What is a UK regulated tenancy agreement? Learn the important basics here, including regulated fair rent and rent increase.
Also known as a protected tenancy, it is a residential lease agreement in the the United Kingdom (England, Northern Ireland, Scotland and Wales) that commenced before 15 January 1989. Its terms and conditions are governed by the Rent Act 1977. Resident landlords are excluded in this case.
A regulated tenant is also known as a statutory or sitting tenant. They enjoy special privileges when it comes to security of tenure - A statutory tenant has the right to live on the property for as long as he or she wants. Even after the tenant passes away, the spouse or family member (who has been living with the tenant for at least two years) will inherit the tenancy.
Unfortunately there is (still) no online database where you can search for regulated leases and tenants. There is a silver lining though - Since most regulated leases are registered, you can ask your local rent officers for the lease status. If the tenancy is not registered with them, then you'll have to see if it meets the following conditions:
Controlled rent is another big feature of this tenancy type. There is a rent ceiling and the landlord can only apply for a rent review every two years. See below for more details.
Fair rent is the maximum rent for a property as decided by the rent assessment committee or a rent officer. The rent officer will set the rent amount according to the regulations in the Rent Act 1977.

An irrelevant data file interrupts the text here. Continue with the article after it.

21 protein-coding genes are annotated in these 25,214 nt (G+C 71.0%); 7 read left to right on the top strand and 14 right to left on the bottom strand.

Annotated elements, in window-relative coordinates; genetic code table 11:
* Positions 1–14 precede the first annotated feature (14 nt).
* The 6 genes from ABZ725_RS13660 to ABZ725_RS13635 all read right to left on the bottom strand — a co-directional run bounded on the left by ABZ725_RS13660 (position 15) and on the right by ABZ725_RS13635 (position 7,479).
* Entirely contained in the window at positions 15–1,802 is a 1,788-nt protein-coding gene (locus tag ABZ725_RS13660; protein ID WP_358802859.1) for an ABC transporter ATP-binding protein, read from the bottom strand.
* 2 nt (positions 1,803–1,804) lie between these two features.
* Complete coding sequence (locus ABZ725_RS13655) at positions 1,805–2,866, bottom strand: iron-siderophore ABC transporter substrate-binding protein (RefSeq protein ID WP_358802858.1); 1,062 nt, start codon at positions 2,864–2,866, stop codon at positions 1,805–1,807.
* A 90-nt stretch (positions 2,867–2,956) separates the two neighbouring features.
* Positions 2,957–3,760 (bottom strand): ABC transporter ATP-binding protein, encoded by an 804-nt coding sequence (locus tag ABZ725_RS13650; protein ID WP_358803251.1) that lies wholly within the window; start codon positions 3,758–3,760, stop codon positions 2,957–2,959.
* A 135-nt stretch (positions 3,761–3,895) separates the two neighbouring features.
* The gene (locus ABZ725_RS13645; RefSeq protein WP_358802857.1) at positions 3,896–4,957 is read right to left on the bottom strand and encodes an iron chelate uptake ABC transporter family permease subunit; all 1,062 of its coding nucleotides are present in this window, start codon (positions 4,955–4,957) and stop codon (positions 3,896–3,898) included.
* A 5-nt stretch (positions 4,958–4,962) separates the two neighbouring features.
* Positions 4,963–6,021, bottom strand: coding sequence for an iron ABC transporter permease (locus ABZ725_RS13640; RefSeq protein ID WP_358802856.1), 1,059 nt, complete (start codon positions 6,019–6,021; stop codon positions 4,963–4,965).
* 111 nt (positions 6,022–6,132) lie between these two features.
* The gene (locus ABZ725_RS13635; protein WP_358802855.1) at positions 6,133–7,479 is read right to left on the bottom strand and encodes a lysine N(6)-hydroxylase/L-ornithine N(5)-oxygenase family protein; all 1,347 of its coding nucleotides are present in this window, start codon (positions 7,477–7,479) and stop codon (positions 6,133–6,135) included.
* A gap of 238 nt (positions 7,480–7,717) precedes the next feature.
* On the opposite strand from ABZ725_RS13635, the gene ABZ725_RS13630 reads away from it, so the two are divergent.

The rent officer will consider the condition and location of the property when deciding on the rent amount. Any furniture, fixtures and appliances provided by the landlord will also influence the rent price.
To register for a fair rent, the landlord or tenant can obtain an application from the rent officer who will make arrangements to come over and inspect the property. Once the officer has decided on the rent amount, he or she will inform both parties of the results by mailing them copies of the rent register sheet.
If either party is unhappy with the registered rent amount, they can appeal to the rent assessment committee. The committee then decide if the rent amount should be changed. All decisions by the committee are final.
If the landlord wishes to apply for a regulated tenancy rent increase, he or she can request for a rent review (if at least two years have passed after the last rent registration). If the landlord has made major home improvements or the tenant agrees to it, then a rent review can be conducted before the two year deadline.